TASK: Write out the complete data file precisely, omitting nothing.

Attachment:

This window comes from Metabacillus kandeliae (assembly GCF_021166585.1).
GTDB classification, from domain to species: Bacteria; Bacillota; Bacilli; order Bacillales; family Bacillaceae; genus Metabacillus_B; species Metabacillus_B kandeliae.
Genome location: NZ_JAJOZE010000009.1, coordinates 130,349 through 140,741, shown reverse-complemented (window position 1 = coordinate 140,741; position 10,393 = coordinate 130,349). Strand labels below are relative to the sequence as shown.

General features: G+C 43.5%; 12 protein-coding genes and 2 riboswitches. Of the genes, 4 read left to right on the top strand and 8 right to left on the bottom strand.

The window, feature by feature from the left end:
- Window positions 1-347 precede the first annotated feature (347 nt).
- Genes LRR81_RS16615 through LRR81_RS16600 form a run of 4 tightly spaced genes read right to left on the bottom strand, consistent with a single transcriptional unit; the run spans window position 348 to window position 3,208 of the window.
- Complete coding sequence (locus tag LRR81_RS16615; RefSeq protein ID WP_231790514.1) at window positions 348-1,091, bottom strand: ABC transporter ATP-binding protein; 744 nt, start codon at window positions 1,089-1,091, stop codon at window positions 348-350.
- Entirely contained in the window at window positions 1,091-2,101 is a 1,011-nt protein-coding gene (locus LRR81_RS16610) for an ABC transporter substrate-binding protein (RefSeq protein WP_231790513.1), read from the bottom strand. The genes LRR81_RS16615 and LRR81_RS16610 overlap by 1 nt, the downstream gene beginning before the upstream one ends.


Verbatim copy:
This window comes from Metabacillus kandeliae (assembly GCF_021166585.1).
GTDB classification, from domain to species: Bacteria; Bacillota; Bacilli; order Bacillales; family Bacillaceae; genus Metabacillus_B; species Metabacillus_B kandeliae.
Genome location: NZ_JAJOZE010000009.1, coordinates 130,349 through 140,741, shown reverse-complemented (window position 1 = coordinate 140,741; position 10,393 = coordinate 130,349). Strand labels below are relative to the sequence as shown.

General features: G+C 43.5%; 12 protein-coding genes and 2 riboswitches. Of the genes, 4 read left to right on the top strand and 8 right to left on the bottom strand.

The window, feature by feature from the left end:
- Window positions 1-347 precede the first annotated feature (347 nt).
- Genes LRR81_RS16615 through LRR81_RS16600 form a run of 4 tightly spaced genes read right to left on the bottom strand, consistent with a single transcriptional unit; the run spans window position 348 to window position 3,208 of the window.
- Complete coding sequence (locus tag LRR81_RS16615; RefSeq protein ID WP_231790514.1) at window positions 348-1,091, bottom strand: ABC transporter ATP-binding protein; 744 nt, start codon at window positions 1,089-1,091, stop codon at window positions 348-350.
- Entirely contained in the window at window positions 1,091-2,101 is a 1,011-nt protein-coding gene (locus LRR81_RS16610) for an ABC transporter substrate-binding protein (RefSeq protein WP_231790513.1), read from the bottom strand. The genes LRR81_RS16615 and LRR81_RS16610 overlap by 1 nt, the downstream gene beginning before the upstream one ends.